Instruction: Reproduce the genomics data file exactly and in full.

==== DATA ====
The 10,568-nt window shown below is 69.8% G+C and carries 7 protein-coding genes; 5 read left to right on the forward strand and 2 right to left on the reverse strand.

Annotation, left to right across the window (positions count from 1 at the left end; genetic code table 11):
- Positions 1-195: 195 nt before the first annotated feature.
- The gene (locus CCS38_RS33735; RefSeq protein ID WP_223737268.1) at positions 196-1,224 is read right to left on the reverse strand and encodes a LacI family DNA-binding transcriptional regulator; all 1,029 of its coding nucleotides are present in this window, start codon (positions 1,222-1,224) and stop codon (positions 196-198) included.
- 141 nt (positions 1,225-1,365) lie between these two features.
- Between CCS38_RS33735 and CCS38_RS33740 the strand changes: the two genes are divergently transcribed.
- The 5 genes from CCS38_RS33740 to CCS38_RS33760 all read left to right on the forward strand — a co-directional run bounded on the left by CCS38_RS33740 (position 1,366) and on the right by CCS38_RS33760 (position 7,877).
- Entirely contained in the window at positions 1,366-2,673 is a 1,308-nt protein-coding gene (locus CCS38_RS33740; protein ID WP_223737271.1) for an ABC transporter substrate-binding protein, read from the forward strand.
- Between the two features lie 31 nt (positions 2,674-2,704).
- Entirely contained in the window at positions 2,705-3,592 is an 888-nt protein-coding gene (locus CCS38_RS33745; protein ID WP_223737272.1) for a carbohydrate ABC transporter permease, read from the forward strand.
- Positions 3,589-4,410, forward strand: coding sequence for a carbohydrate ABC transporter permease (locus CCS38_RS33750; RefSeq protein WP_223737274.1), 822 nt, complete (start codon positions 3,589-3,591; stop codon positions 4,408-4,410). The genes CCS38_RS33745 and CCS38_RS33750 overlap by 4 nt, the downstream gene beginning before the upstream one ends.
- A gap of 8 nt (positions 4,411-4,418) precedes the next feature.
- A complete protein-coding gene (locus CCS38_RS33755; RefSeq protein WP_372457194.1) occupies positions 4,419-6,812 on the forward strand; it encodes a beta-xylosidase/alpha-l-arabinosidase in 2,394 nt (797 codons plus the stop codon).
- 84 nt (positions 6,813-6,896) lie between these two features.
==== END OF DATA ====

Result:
The 10,568-nt window shown below is 69.8% G+C and carries 7 protein-coding genes; 5 read left to right on the forward strand and 2 right to left on the reverse strand.

Annotation, left to right across the window (positions count from 1 at the left end; genetic code table 11):
- Positions 1-195: 195 nt before the first annotated feature.
- The gene (locus CCS38_RS33735; RefSeq protein ID WP_223737268.1) at positions 196-1,224 is read right to left on the reverse strand and encodes a LacI family DNA-binding transcriptional regulator; all 1,029 of its coding nucleotides are present in this window, start codon (positions 1,222-1,224) and stop codon (positions 196-198) included.
- 141 nt (positions 1,225-1,365) lie between these two features.
- Between CCS38_RS33735 and CCS38_RS33740 the strand changes: the two genes are divergently transcribed.
- The 5 genes from CCS38_RS33740 to CCS38_RS33760 all read left to right on the forward strand — a co-directional run bounded on the left by CCS38_RS33740 (position 1,366) and on the right by CCS38_RS33760 (position 7,877).
- Entirely contained in the window at positions 1,366-2,673 is a 1,308-nt protein-coding gene (locus CCS38_RS33740; protein ID WP_223737271.1) for an ABC transporter substrate-binding protein, read from the forward strand.
- Between the two features lie 31 nt (positions 2,674-2,704).
- Entirely contained in the window at positions 2,705-3,592 is an 888-nt protein-coding gene (locus CCS38_RS33745; protein ID WP_223737272.1) for a carbohydrate ABC transporter permease, read from the forward strand.
- Positions 3,589-4,410, forward strand: coding sequence for a carbohydrate ABC transporter permease (locus CCS38_RS33750; RefSeq protein WP_223737274.1), 822 nt, complete (start codon positions 3,589-3,591; stop codon positions 4,408-4,410). The genes CCS38_RS33745 and CCS38_RS33750 overlap by 4 nt, the downstream gene beginning before the upstream one ends.
- A gap of 8 nt (positions 4,411-4,418) precedes the next feature.
- A complete protein-coding gene (locus CCS38_RS33755; RefSeq protein WP_372457194.1) occupies positions 4,419-6,812 on the forward strand; it encodes a beta-xylosidase/alpha-l-arabinosidase in 2,394 nt (797 codons plus the stop codon).
- 84 nt (positions 6,813-6,896) lie between these two features.